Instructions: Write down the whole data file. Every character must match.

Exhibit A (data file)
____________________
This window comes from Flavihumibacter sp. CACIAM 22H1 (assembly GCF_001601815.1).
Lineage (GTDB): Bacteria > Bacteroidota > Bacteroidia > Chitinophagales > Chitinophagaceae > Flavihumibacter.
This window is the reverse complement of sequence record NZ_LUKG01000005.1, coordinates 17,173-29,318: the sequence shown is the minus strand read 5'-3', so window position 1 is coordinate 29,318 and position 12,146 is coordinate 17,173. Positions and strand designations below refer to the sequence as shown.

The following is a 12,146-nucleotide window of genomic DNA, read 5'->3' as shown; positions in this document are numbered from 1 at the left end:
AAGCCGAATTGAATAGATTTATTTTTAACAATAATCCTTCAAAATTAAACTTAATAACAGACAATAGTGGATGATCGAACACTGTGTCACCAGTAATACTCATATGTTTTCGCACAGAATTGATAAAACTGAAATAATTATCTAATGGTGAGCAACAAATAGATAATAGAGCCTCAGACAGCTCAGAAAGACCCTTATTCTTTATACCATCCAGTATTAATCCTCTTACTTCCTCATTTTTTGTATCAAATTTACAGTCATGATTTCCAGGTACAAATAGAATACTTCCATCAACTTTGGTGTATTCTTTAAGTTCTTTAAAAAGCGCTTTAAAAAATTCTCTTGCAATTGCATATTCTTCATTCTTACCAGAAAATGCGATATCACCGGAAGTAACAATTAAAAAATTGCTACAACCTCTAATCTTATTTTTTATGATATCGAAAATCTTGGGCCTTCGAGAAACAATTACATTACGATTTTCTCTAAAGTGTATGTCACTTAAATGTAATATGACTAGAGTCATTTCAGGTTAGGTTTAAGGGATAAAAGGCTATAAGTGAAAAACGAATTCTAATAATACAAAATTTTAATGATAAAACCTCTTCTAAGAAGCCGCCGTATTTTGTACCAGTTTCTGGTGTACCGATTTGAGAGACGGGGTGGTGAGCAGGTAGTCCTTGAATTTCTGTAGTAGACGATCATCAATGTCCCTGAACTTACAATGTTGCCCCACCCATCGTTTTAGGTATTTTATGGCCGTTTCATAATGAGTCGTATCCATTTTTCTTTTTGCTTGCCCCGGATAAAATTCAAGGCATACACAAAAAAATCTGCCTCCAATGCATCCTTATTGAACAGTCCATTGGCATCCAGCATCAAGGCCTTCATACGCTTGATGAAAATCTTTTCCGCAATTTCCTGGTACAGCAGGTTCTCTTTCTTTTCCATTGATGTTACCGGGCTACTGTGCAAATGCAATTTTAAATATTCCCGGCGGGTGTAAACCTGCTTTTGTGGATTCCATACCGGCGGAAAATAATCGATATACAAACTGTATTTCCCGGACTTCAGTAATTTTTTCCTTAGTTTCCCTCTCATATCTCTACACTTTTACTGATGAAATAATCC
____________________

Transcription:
This window comes from Flavihumibacter sp. CACIAM 22H1 (assembly GCF_001601815.1).
Lineage (GTDB): Bacteria > Bacteroidota > Bacteroidia > Chitinophagales > Chitinophagaceae > Flavihumibacter.
This window is the reverse complement of sequence record NZ_LUKG01000005.1, coordinates 17,173-29,318: the sequence shown is the minus strand read 5'-3', so window position 1 is coordinate 29,318 and position 12,146 is coordinate 17,173. Positions and strand designations below refer to the sequence as shown.

The following is a 12,146-nucleotide window of genomic DNA, read 5'->3' as shown; positions in this document are numbered from 1 at the left end:
AAGCCGAATTGAATAGATTTATTTTTAACAATAATCCTTCAAAATTAAACTTAATAACAGACAATAGTGGATGATCGAACACTGTGTCACCAGTAATACTCATATGTTTTCGCACAGAATTGATAAAACTGAAATAATTATCTAATGGTGAGCAACAAATAGATAATAGAGCCTCAGACAGCTCAGAAAGACCCTTATTCTTTATACCATCCAGTATTAATCCTCTTACTTCCTCATTTTTTGTATCAAATTTACAGTCATGATTTCCAGGTACAAATAGAATACTTCCATCAACTTTGGTGTATTCTTTAAGTTCTTTAAAAAGCGCTTTAAAAAATTCTCTTGCAATTGCATATTCTTCATTCTTACCAGAAAATGCGATATCACCGGAAGTAACAATTAAAAAATTGCTACAACCTCTAATCTTATTTTTTATGATATCGAAAATCTTGGGCCTTCGAGAAACAATTACATTACGATTTTCTCTAAAGTGTATGTCACTTAAATGTAATATGACTAGAGTCATTTCAGGTTAGGTTTAAGGGATAAAAGGCTATAAGTGAAAAACGAATTCTAATAATACAAAATTTTAATGATAAAACCTCTTCTAAGAAGCCGCCGTATTTTGTACCAGTTTCTGGTGTACCGATTTGAGAGACGGGGTGGTGAGCAGGTAGTCCTTGAATTTCTGTAGTAGACGATCATCAATGTCCCTGAACTTACAATGTTGCCCCACCCATCGTTTTAGGTATTTTATGGCCGTTTCATAATGAGTCGTATCCATTTTTCTTTTTGCTTGCCCCGGATAAAATTCAAGGCATACACAAAAAAATCTGCCTCCAATGCATCCTTATTGAACAGTCCATTGGCATCCAGCATCAAGGCCTTCATACGCTTGATGAAAATCTTTTCCGCAATTTCCTGGTACAGCAGGTTCTCTTTCTTTTCCATTGATGTTACCGGGCTACTGTGCAAATGCAATTTTAAATATTCCCGGCGGGTGTAAACCTGCTTTTGTGGATTCCATACCGGCGGAAAATAATCGATATACAAACTGTATTTCCCGGACTTCAGTAATTTTTTCCTTAGTTTCCCTCTCATATCTCTACACTTTTACTGATGAAATAATCC